Friday, July 27, 2007

The fingerprinting of children in schools

Today's House Points column from Liberal Democrat News. I mention Leave Them Kids Alone. Action on Rights for Children is very good on this issue too.

Being fingered

A few months ago a Liberal Democrat press release announced: “Sarah Teather opposes school fingerprinting”. If you thought she meant messy art lessons, think again.

For, as Greg Mulholland told the Commons on Monday, 3,500 primary and secondary schools now use biometric data to run libraries and canteens. To this end, around 750,000 children have been fingerprinted.

Should we worry? Do we need this Mulholland campaign? (Call it a Mulholland drive if you prefer.)

Listening to Jim Knight, the minister who replied, the answer is no. Schools databases don’t store fingerprints. Technology turns each print into a number, and that is what is kept.

Visit and you find a different story. The databases store 300 bytes of data that form a map of each child's fingerprint. So you can see the danger that children’s data will be stolen or haunt them years later.

On the day of Greg’s debate, the government announced guidelines for schools. They say prints should only be used for the declared purpose, must not be passed to anyone and should be destroyed when the child leaves the school.

But they are silent on parental consent. Many of the 3,500 schools took prints without consent. Children as young as five have had their dabs taken on the pretext of a game of spies.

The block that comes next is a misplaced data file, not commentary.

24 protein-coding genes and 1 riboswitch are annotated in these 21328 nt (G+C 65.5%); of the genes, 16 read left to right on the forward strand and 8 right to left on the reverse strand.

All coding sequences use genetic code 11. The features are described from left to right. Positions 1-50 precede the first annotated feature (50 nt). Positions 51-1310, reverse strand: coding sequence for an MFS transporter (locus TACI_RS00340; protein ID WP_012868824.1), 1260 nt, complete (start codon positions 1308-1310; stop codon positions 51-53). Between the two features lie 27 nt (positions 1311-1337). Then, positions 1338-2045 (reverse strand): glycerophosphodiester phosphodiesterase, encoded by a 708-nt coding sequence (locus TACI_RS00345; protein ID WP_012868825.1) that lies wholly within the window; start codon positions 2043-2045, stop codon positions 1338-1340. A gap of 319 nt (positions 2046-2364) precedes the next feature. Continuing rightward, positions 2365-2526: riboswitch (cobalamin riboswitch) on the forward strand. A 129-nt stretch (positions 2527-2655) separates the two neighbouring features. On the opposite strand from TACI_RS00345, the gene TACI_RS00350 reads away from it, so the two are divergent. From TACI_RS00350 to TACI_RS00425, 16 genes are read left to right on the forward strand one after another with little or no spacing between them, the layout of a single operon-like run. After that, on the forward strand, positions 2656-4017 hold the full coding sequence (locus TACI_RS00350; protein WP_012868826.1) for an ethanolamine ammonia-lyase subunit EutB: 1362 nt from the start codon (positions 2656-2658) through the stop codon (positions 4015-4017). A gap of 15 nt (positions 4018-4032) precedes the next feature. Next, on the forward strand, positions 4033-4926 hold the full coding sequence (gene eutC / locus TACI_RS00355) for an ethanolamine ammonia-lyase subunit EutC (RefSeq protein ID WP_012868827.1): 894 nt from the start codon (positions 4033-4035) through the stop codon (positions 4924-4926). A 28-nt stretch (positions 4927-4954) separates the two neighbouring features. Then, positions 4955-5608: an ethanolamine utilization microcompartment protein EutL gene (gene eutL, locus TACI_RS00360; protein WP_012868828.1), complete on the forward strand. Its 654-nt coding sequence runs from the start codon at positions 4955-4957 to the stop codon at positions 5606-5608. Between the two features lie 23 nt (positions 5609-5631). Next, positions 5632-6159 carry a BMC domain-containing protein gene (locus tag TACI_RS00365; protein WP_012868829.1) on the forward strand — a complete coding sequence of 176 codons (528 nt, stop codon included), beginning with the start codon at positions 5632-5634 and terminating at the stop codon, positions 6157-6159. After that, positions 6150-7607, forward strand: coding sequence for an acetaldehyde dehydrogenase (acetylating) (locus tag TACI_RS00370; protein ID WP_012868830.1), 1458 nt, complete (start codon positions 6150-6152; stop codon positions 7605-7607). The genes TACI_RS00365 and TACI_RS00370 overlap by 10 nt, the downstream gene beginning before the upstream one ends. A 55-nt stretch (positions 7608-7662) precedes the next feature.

Given how efficient children are at losing things like swipe cards, you can see the attraction of using fingerprints. But we should not encourage schools to do so, despite the pressures from industry. (There millions to be made from kiddyprinting.)

Defending the fingerprinting of his pupils, one Yorkshire headteacher said: "All the measures to do with ID cards will possibly invade their privacy even further … and I would see us as getting them ready for the world in which they will have to live."

In much the same spirit schoolmasters used to say “You’ll thank me for this one day, Tompkins,” while reaching for a favourite cane.

It is easy to conclude that fingerprinting is the future and we are powerless to resist it. Labour makes just this mindless equation between that computers and modernisation. But if we do not use the institutions of government to shape society as we want it to develop, what is the point of politics?

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